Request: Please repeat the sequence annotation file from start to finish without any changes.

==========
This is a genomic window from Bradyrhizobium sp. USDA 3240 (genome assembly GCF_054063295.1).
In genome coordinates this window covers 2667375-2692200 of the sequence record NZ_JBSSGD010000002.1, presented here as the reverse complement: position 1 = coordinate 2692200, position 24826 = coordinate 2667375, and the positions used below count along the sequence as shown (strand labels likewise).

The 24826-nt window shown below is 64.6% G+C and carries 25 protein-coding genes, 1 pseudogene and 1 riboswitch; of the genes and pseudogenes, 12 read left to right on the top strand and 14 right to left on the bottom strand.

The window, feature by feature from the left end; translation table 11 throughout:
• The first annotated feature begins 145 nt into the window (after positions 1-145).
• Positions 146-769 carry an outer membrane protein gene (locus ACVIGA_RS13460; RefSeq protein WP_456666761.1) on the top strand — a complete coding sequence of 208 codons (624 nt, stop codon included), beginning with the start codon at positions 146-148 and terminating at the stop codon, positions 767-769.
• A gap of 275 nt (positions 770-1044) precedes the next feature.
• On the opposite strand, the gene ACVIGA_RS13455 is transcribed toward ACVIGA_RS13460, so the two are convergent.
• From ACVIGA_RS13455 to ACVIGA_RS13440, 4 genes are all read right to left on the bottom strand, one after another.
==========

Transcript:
This is a genomic window from Bradyrhizobium sp. USDA 3240 (genome assembly GCF_054063295.1).
In genome coordinates this window covers 2667375-2692200 of the sequence record NZ_JBSSGD010000002.1, presented here as the reverse complement: position 1 = coordinate 2692200, position 24826 = coordinate 2667375, and the positions used below count along the sequence as shown (strand labels likewise).

The 24826-nt window shown below is 64.6% G+C and carries 25 protein-coding genes, 1 pseudogene and 1 riboswitch; of the genes and pseudogenes, 12 read left to right on the top strand and 14 right to left on the bottom strand.

The window, feature by feature from the left end; translation table 11 throughout:
• The first annotated feature begins 145 nt into the window (after positions 1-145).
• Positions 146-769 carry an outer membrane protein gene (locus ACVIGA_RS13460; RefSeq protein WP_456666761.1) on the top strand — a complete coding sequence of 208 codons (624 nt, stop codon included), beginning with the start codon at positions 146-148 and terminating at the stop codon, positions 767-769.
• A gap of 275 nt (positions 770-1044) precedes the next feature.
• On the opposite strand, the gene ACVIGA_RS13455 is transcribed toward ACVIGA_RS13460, so the two are convergent.
• From ACVIGA_RS13455 to ACVIGA_RS13440, 4 genes are all read right to left on the bottom strand, one after another.